from The American Heritage® Dictionary of the English Language, 4th Edition
- n. A gawky adolescent boy.
from Wiktionary, Creative Commons Attribution/Share-Alike License
- n. An awkward adolescent boy.
from the GNU version of the Collaborative International Dictionary of English
- n. A youth between boy and man; an awkward, gawky young fellow .
from The Century Dictionary and Cyclopedia
- n. A stripling; a youth in the half-formed age preceding manhood; a raw, awkward youth.
- n. A large unmanageable top.
from WordNet 3.0 Copyright 2006 by Princeton University. All rights reserved.
- n. an awkward bad-mannered adolescent boy
When Grandpa wasnt a grandpa and was just instead a small-fry, hobbledehoy boy blowing out thirteen dripping candles on a lopsided cake, his savvy hit him hard and suddenjust like it did to fish that day of the backyard birthday party and the hurricaneand the entire state of Idaho got made.
“A black-haired, red-cheeked, long-legged hobbledehoy of 26, though not looking or seeming near that age,” he wrote.12
Nights of Villjamur is an occasionally hobbledehoy, sometimes rich and atmospheric Fenrir-Devouring-The-Sun Dying Earth fantasy.
Geiton the hero, a handsome, curly-pated hobbledehoy of seventeen, with his câlinerie and wheedling tongue, is courted like one of the sequor sexus: his lovers are inordinately jealous of him and his desertion leaves deep scars upon the heart.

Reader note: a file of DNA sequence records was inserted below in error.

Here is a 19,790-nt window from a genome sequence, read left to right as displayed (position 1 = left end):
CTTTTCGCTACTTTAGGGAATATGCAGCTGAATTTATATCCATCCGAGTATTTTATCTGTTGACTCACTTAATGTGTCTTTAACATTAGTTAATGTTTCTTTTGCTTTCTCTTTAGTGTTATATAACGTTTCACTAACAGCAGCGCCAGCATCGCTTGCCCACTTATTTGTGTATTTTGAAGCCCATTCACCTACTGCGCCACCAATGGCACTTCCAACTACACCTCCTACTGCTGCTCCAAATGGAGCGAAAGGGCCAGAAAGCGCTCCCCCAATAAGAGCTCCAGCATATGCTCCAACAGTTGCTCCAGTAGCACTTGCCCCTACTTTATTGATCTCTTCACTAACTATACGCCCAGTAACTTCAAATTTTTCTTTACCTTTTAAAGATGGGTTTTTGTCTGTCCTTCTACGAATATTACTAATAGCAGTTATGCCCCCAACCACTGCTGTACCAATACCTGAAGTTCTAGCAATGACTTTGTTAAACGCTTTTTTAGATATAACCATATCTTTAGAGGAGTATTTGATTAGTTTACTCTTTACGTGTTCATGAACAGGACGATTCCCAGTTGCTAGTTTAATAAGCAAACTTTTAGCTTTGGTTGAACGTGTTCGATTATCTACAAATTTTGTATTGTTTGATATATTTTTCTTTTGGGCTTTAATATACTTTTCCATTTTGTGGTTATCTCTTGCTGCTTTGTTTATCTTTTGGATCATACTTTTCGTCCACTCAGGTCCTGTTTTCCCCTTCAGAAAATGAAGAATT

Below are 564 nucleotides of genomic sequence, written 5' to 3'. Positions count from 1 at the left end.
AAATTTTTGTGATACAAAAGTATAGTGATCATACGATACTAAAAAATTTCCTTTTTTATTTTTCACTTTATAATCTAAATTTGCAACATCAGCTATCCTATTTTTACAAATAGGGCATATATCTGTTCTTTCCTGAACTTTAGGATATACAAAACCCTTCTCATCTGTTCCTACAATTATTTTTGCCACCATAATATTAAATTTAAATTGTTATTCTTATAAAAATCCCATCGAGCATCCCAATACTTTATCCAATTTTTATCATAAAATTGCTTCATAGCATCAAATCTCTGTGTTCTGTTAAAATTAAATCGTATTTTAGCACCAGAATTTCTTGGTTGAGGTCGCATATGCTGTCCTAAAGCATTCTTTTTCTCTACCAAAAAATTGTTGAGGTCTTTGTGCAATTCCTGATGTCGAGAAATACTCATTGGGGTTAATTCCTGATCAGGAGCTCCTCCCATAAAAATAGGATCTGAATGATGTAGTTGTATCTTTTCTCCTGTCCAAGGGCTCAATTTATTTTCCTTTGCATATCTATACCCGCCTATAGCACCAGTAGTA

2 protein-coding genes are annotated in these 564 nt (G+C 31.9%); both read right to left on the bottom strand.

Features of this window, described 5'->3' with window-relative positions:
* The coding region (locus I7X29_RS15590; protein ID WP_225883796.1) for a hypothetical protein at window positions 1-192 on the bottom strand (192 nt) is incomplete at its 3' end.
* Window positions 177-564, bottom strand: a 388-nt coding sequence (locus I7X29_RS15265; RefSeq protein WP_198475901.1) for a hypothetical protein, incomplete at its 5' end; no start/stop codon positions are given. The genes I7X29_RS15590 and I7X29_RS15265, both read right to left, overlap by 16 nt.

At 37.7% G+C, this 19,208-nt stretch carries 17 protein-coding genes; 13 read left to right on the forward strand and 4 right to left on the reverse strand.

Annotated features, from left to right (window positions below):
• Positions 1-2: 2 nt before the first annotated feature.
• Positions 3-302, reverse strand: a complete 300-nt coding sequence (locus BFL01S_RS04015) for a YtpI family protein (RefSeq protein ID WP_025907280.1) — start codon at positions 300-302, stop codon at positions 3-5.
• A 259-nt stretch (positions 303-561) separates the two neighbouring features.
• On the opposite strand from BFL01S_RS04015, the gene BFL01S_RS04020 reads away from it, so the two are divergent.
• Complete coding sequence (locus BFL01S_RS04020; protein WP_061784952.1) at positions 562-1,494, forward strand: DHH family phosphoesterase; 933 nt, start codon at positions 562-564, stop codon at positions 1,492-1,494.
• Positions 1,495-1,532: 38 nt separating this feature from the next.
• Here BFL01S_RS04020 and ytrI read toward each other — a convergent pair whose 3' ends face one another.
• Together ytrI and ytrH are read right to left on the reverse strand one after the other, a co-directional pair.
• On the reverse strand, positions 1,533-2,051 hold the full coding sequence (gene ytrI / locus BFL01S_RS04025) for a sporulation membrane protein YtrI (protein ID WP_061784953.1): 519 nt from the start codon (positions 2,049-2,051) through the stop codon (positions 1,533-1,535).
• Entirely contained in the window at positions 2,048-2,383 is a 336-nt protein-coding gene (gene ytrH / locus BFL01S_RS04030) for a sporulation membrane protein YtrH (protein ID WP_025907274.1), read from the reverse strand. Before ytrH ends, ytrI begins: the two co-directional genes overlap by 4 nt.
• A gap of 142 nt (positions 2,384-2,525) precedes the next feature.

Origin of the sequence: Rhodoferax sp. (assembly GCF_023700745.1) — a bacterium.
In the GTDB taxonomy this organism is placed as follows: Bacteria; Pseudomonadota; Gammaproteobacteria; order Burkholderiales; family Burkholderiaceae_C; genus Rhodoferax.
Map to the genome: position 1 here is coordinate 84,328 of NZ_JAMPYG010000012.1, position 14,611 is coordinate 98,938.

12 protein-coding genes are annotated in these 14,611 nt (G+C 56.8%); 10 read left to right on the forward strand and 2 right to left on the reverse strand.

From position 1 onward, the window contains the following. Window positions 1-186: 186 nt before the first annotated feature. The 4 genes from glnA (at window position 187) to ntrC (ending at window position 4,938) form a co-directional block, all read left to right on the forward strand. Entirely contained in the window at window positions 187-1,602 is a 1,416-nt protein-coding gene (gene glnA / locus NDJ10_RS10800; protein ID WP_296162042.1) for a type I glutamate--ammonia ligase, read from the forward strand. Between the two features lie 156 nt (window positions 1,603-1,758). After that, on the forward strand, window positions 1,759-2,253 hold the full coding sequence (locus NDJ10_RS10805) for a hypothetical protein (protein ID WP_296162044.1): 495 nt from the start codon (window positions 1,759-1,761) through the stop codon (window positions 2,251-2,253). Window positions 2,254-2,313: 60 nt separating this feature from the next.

‘This is a boy, or a youth, or a lad, or a young man, or a hobbledehoy, or whatever you like to call him, of eighteen or nineteen, or thereabouts,’ said Ralph.
I retain the keenest sympathy and something inexplicably near to envy for my own departed youth, but I should find it difficult to maintain my case against any one who would condemn me altogether as having been a very silly, posturing, emotional hobbledehoy indeed and quite like my faded photograph.
The bandages and false hair flew across the passage into the bar, making a hobbledehoy jump to avoid them.
And he had a younger sister who loved him dearly, who had no idea that he was a hobbledehoy, being somewhat of a hobbledehoy herself.
But the hobbledehoy, though he blushes when women address him, and is uneasy even when he is near them, though he is not master of his limbs in a ball-room, and is hardly master of his tongue at any time, is the most eloquent of beings, and especially eloquent among beautiful women.
When I compare the hobbledehoy of one or two and twenty to some finished Apollo of the same age, I regard the former as unripe fruit, and the latter as fruit that is ripe.